Yes! In stripping away language, background, and gender you are left with two characters who are human beings who must connect. The story reduces things to a connection that will forever more stay with these two characters for the rest of their lives…we call it mateship. These people (who I spoke to in researching this) tell these stories but they never really properly convey this connection to their children or their wives…it stays in their memories. In a way Jim is not necessarily Australian – you could look at him as if he were Russian, or Canadian or Japanese – and see a bit of your story or family’s story in him.
The performances are most unusual. There’s a most unexpected innocence.
Yeah they’re great. Mo Tzu-Yi is a bit of heart-throb in Taiwan and he’s a very experienced actor. Both he and Khan [could open up there characters] …It’s the idea of the individual being reborn and having to find their bearings and having to navigate life anew.
They have to redefine themselves to the other as in ‘I am not quite who you think I am?’
Exactly. There’s something a bit more existential there. I brought in time. I brought in the idea that perhaps what we are looking at a memory…
The audience in Toronto found it more like sophisticated sci-fi than a pic in part to its odd atmosphere and contemplative sensibility?
Yes. But I was really working intuitively rather than actively pursuing a idea of sci-fi.
Can you talk a little about some of the practical production challenges?
We shot on the Red One camera. We wanted a look that was some thing closer to what the eye sees – but we also wanted to nudge it a bit. I grew up on a farm and on a moonlit night you can see in the dark. Singapore is very manicured. But it is still 50 percent natural so we could find large pockets of land in the far north-west where there were mangroves and forest and we shot it there. For two or three major locations we were right on the edge of a freeway!The reason why I chose Singapore over say Malaysia was that I had a strong connection to Singapore and crew there – I’d worked there - but the actual locations feature a lot of Chinese graves and they were like characters in the story and it works for the psychology. Jim is moving through this world and he slowly becomes aware that there’s more at play – he’s in a grave-yard.There are only eighty-six special visual effects shots in the movie including the 1942 city skyline, the planes, some smoke and we also used fx to shift perspectives in the jungle.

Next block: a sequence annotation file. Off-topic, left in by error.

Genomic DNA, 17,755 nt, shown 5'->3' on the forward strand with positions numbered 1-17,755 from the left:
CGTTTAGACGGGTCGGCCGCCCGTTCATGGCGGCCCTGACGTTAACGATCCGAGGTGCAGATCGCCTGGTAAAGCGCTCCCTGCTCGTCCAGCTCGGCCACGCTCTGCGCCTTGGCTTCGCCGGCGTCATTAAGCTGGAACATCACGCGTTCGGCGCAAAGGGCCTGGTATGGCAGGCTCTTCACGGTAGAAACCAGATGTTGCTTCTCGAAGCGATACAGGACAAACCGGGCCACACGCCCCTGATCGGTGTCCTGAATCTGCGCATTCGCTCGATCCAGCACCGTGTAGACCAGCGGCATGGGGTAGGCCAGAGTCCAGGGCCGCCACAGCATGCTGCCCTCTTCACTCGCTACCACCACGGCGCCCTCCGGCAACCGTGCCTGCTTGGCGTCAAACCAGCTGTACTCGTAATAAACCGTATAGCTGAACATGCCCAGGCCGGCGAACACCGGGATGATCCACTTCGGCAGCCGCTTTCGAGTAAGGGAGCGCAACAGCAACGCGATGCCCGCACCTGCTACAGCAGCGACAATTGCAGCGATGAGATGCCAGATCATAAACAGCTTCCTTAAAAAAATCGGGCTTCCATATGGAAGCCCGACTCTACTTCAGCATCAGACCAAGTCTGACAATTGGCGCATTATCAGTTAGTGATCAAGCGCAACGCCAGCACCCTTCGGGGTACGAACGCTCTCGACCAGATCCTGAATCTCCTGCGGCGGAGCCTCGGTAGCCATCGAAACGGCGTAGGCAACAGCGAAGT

Can you explain the role of crowd-funding in your production?
We were constantly running out of money. We had enough money to shoot it. So the crowd funding was there to help us in post-production.
Is there a sequel?
Not really. The story was always going to be about the experience of a soldier at war and the legacy that that has on his family when he returns. So Canopy was the first film in a two-part story, so to call it a sequel isn’t quite right. We’ve now shot part II, which explores the home front. It will be ready by the end of this year and come out early next year. We are waiting to shoot a modern day coda in Singapore.
How is the film performing in the marketplace – which is crowded with ‘small’ films?
Very well. We will make our money back. Odin’s Eye sales agent is responsible for sales. You only get to make your first film once. I wanted it to be personal. I wanted to make something for a low enough cost so it had a chance to recoup and not just in this territory… but a film that you could sell into lots of different territories and the sum of those smaller parts makes something greater and stronger than your average film. I really wanted it to be universal and to find lots of little markets.
Canopy is now showing in Australian cinemas